The Silent Partner – Book Trailer

This book trailer was produced in an effort to bring more attention to the unpublished manuscript. During production, we strove to create a book trailer that was cinematic in scope–despite its shoestring budget–without giving away the bank in story, character, or plot. Most book trailers justifiably shy away from showcasing any characters, for fear of providing too much information regarding their look and visual texture. We went a different direction with The Silent Partner, figuring that we could get away with showing snippets of scenes if the trailer was shot tight enough . . . if the pacing was quick . . . and instead focused on the hints of story arcs. Our objective: to pique interest in an entertaining way.

After all, much like how watching a music video (remember those?) can change the way you hear a song, a book trailer can change your mental picture of characters, setting, etc. That said, the intention wasn’t to preserve the imagination of someone who’s never heard of the book, but rather promote the book’s existence (or, more accurately, its forthcoming existence). Like a music video, the promotion of the coming book will hopefully lead people’s interest in the source material. If we’re vague enough with the story and characters in the trailer, and the book is then discovered, hopefully it will be enjoyed by readers as intended, and passed on to others. In the end, we’ll know if this worked out.

Here we go . . .


One response to “The Silent Partner – Book Trailer

  1. Hi Terry, great video! I can’t imagine all the work involved, and I’m impressed that there are so many people in it. The whole thing must have been really challenging. It works well for gaining interest in the story, I think: I get a good feel for it and it has things that draw you in. From what I understand, though, the way a promo video like this works best is if there’s something actionable that people can do after seeing it, namely purchasing the book. If it’s intended to gain interest from agents, I’m not sure how that would work as they’re not listening; they really aren’t. I suppose you’d be including it in your submissions with links to your facebook account and so forth so they can see what people are saying and see that you have support in your social networks, which is okay, but I bet most wouldn’t even get that far unless they’re really interested, in which case, they may take you on without it: what I mean is general aspects about the development and extent of your author platform are probably more important. if you do get a legacy deal, though, you’ll be in a good position to do the promotion yourself and move ahead with your author platform as you’re already well on your way; you have to do that even with relatively good legacy deals, anyway. Just think about time limits and going indie once you pass the threshold. As you know, there’s quite a lag time associated with getting hard copy released through a legacy publisher. This is time that you could be providing something actionable yourself.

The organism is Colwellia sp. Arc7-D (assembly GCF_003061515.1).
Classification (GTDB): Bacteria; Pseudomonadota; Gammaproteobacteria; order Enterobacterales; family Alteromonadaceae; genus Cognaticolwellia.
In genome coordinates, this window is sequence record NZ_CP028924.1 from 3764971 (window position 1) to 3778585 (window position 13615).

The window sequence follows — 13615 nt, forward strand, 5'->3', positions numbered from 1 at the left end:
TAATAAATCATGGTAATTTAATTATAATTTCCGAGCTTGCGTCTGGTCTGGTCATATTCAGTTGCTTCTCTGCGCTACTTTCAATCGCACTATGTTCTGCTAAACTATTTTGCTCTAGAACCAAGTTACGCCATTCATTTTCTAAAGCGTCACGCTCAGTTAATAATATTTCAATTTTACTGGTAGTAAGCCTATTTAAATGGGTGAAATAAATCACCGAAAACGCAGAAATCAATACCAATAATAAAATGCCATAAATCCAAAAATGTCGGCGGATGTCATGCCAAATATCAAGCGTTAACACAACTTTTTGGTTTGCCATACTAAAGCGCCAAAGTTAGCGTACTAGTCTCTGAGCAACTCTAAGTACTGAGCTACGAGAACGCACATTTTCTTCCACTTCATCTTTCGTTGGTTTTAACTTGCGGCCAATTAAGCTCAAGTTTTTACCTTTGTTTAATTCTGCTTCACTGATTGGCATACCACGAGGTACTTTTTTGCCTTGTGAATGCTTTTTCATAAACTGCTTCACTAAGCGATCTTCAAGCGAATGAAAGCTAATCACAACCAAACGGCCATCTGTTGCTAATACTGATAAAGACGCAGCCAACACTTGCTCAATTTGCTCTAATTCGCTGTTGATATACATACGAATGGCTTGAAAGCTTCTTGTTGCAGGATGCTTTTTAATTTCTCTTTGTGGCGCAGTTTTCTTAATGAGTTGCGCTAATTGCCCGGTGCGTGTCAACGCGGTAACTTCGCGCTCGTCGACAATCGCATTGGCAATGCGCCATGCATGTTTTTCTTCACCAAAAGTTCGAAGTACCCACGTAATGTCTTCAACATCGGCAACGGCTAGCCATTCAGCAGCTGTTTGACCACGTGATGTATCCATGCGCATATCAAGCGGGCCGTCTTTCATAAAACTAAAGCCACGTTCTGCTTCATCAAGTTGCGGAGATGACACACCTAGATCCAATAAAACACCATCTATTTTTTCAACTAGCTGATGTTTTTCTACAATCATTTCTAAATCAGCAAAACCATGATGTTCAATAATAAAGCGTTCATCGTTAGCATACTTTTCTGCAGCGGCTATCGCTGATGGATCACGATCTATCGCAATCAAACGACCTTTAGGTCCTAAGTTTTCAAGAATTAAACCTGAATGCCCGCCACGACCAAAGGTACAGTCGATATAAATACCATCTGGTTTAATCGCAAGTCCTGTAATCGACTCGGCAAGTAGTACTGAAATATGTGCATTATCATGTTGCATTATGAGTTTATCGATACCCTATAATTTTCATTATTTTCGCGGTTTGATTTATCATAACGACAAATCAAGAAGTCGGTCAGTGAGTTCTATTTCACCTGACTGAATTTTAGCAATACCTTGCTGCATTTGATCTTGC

There are a couple of legacy authors who have gone Indie and are quite famous now in the Indie scene: J. A. Konrath and Barry Eisler. You should check out their blogs, and particularly the book called ‘Be the Monkey’: it’s a free PDF on Eisler’s site. I have a link to it on mine as well if you can’t find it. They know all the ins and outs of the business; it’ll blow your mind.

    Anyway, the only other thing I want to say is that you need to write another book quickly while maintaining quality control the best you can, of course. Save one book for a legacy deal if you want, but release novellas and/or short novels as an indie as soon as you can; make them short because you can sell them for the same price as longer novels and you can finish them faster. If you get a deal with the one you save, great; if not, just go Indie with it. By the time you load it up, you’ll have other titles, and you’ll be more adept at marketing on the run and in a better position overall to make something of it…

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